Skip to comments.Partnership ends over Scouts exclusion of gays
Posted on 11/13/2003 7:41:48 AM PST by WinOne4TheGipper
After a 76-year partnership, the United Way Capital Area and the Boy Scouts are parting ways because the Scouts organization excludes gays.
"Our value is that we raise money from the entire community," said Clarke Heidrick, chairman of the United Way board. "We need to allocate the money to agencies that serve the entire community."
Boy Scouts of America, Capital Area Council, will lose approximately $157,000 a year, a little more than 5 percent of its $2.9 million budget. The group will ask its supporters to make up that loss with additional contributions, said Bruce Walcutt, the organization's president.
"Frankly, the Boy Scouts are a resourceful bunch," he said. "That's what we're taught to be. We'll continue to keep our programs alive."
Under the terms of an agreement unanimously approved Wednesday by the United Way board, the Scouts will remain a partner agency until June 30, 2004 and will receive about $157,000. Then -- although it will no longer be affiliated with the United Way -- the group will receive another $157,000 for 2005 as transition funding, Heidrick said. Then funding will stop.
Both sides say the split is amicable. The Boy Scouts have been a United Way Capital Area partner since 1927.
"The Scouts have conducted themselves very honorably during this process," Heidrick said.
Wednesday's decision comes after more than two years of discussion.
In June 2000, the U.S. Supreme Court ruled that the Boy Scouts have the right to exclude gays.
That decision spurred more than 50 local United Ways to change their relationship with the Scouts.
Some immediately cut ties with the group. Some phased out funding.
Others started working with Learning for Life, a Boy Scout-affiliated organization that allows gays to participate in its programs.
Many have remained firm supporters of the Scouts, which provides educational programs focused on character, citizenship and personal fitness.
United Way of America, the parent organization to the 1,400 affiliates across the country, did not take a position on the issue.
"We're convinced that's a decision that needs to be made on the local level," said Philip Jones, spokesman for the United Way of America.
After the 2000 court ruling, United Way Capital Area -- which raises money for 44 health and human service organizations -- scrutinized requirements for its agencies.
In March 2002, the board adopted an inclusion policy requiring all partner agencies to serve people without regard to issues such as race, color, gender or sexual orientation.
Of the 44 groups, 43 were in compliance with the policy. But the Boy Scouts organization was in violation because it does not accept "avowed homosexuals," according to the Scout's literature.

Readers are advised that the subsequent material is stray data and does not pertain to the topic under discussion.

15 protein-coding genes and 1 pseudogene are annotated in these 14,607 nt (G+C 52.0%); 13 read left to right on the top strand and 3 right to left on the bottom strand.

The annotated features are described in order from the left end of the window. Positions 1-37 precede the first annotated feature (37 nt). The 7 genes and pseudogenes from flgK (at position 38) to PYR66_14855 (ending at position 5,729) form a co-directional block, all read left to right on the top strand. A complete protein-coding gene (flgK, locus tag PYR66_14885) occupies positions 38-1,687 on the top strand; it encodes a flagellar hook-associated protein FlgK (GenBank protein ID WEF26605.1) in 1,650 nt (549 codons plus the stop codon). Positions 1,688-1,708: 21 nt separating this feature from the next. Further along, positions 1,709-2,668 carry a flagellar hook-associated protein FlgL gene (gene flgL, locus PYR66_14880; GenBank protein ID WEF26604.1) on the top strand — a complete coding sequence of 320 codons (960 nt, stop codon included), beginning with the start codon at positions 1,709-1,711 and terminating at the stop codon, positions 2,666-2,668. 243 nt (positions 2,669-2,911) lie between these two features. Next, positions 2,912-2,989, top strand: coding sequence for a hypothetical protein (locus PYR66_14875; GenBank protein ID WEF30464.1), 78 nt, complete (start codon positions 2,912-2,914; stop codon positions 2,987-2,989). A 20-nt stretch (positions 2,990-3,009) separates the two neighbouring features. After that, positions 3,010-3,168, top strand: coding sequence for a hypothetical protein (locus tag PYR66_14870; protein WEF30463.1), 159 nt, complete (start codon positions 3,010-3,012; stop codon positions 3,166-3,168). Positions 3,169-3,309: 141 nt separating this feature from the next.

United Way and Boy Scouts officials met several times, then agreed to a friendly divorce.
Donors -- who can use the United Way to donate to any 501(c)(3) nonprofit registered with the IRS -- will still be able to give to the Scouts through their workplace campaigns.
But the Scouts will not be entitled to money raised through the United Way's community investment fund, which totaled $4.1 million last year.
The Scouts received about $157,000 from that fund in 2002.
"It's a big deal," Walcutt said. "We have a lot of supporters in Central Texas and we're going to ask them to do more."
Randall Ellis, executive director of the Lesbian/Gay Rights Lobby of Texas, called the split a "bold step" for the United Way.
"It will go a long way to fostering tolerance and acceptance in Central Texas," he said.
Others say the United Way's decision smacks of political pressure that will hurt families.
"I think what it says about the United Way is that they are easily intimidated by a very politically active homosexual lobby that pushes a homosexual agenda," said Cathie Adams, president of the Texas Eagle Forum, a Dallas-based conservative group. "It's a travesty."
Heidrick said the United Way did not receive pressure to cut ties with the Boy Scouts.
The group cannot determine whether it has lost donations because of its affiliation with the Scouts, he said.
The Boy Scouts will remain a partner agency of the Georgetown Area United Way and the United Way of Hays County.
Something tells me that they allocate money to agencies NOW that don't serve "the entire community." They also indicate that they received NO pressure to part ways with the BSA. I think they lie on both counts.
I bet the Scouts make up a whole lot more than $157k when this is publicized, and that the UW loses a whole lot more.
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